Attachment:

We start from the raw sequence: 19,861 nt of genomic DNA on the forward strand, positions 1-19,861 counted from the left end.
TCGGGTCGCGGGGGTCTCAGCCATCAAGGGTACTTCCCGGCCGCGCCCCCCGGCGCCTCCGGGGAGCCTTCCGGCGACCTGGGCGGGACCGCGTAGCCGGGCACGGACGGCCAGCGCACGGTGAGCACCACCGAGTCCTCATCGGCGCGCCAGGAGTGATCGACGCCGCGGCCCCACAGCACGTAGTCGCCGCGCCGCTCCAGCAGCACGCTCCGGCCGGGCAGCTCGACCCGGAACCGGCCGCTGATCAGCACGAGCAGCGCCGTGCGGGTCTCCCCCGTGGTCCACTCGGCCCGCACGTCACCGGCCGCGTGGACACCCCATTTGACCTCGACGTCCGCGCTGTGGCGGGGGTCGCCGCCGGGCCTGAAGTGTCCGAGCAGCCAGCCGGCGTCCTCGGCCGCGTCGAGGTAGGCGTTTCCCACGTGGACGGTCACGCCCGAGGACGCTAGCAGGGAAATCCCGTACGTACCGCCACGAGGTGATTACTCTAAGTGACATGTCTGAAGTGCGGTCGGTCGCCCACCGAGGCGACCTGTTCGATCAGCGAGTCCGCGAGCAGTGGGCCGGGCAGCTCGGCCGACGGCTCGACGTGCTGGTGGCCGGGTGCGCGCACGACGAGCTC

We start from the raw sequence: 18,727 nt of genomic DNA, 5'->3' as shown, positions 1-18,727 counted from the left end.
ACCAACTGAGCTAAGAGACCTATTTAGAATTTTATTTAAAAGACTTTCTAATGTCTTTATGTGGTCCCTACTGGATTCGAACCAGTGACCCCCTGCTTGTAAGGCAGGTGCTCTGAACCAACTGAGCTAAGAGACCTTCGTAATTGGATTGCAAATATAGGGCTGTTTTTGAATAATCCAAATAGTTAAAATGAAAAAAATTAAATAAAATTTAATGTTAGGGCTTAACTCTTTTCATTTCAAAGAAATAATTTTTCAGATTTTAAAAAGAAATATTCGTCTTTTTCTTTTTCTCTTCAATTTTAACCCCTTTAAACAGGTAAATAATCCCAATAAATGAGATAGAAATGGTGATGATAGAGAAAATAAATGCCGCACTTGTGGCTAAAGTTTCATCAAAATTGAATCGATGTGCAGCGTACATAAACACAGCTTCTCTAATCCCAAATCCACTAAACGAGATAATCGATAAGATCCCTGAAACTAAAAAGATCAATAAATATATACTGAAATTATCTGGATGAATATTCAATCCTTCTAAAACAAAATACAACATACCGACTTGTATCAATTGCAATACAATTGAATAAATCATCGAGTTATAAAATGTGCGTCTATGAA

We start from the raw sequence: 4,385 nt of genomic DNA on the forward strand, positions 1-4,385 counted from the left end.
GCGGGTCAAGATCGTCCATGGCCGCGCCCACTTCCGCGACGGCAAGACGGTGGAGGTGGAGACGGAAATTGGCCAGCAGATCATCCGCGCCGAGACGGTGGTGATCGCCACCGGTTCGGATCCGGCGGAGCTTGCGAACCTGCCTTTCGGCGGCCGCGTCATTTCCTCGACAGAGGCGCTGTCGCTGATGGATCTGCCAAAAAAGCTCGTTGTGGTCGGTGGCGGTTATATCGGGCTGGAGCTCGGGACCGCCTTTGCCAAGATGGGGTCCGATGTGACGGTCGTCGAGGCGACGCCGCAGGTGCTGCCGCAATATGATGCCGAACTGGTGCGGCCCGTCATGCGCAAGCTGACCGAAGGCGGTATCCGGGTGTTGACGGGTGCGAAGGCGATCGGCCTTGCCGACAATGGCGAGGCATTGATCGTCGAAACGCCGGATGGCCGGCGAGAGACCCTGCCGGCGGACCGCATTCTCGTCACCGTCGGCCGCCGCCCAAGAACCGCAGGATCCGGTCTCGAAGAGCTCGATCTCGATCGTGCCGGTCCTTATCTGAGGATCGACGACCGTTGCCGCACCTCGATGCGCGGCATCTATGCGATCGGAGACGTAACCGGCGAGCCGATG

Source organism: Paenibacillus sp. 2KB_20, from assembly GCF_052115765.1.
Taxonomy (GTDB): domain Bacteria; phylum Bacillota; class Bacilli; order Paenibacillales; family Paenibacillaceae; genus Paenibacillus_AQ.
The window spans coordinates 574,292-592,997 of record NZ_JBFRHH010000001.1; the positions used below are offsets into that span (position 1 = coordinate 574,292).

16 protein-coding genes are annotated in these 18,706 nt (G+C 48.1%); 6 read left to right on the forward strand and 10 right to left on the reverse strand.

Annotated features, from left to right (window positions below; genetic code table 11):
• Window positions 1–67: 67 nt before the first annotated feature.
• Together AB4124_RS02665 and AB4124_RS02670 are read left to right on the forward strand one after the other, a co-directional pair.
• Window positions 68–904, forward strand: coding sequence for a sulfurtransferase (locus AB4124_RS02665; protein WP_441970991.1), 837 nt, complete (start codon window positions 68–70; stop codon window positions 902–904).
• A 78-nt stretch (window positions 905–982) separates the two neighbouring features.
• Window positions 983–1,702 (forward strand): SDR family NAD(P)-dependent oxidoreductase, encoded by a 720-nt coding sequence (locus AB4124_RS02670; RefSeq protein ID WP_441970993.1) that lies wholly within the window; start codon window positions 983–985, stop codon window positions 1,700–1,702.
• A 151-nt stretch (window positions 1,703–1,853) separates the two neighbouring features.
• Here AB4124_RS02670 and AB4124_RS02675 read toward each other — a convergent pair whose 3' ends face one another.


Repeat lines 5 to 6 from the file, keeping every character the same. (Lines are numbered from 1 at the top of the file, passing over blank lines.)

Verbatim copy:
We start from the raw sequence: 4,385 nt of genomic DNA on the forward strand, positions 1-4,385 counted from the left end.
GCGGGTCAAGATCGTCCATGGCCGCGCCCACTTCCGCGACGGCAAGACGGTGGAGGTGGAGACGGAAATTGGCCAGCAGATCATCCGCGCCGAGACGGTGGTGATCGCCACCGGTTCGGATCCGGCGGAGCTTGCGAACCTGCCTTTCGGCGGCCGCGTCATTTCCTCGACAGAGGCGCTGTCGCTGATGGATCTGCCAAAAAAGCTCGTTGTGGTCGGTGGCGGTTATATCGGGCTGGAGCTCGGGACCGCCTTTGCCAAGATGGGGTCCGATGTGACGGTCGTCGAGGCGACGCCGCAGGTGCTGCCGCAATATGATGCCGAACTGGTGCGGCCCGTCATGCGCAAGCTGACCGAAGGCGGTATCCGGGTGTTGACGGGTGCGAAGGCGATCGGCCTTGCCGACAATGGCGAGGCATTGATCGTCGAAACGCCGGATGGCCGGCGAGAGACCCTGCCGGCGGACCGCATTCTCGTCACCGTCGGCCGCCGCCCAAGAACCGCAGGATCCGGTCTCGAAGAGCTCGATCTCGATCGTGCCGGTCCTTATCTGAGGATCGACGACCGTTGCCGCACCTCGATGCGCGGCATCTATGCGATCGGAGACGTAACCGGCGAGCCGATG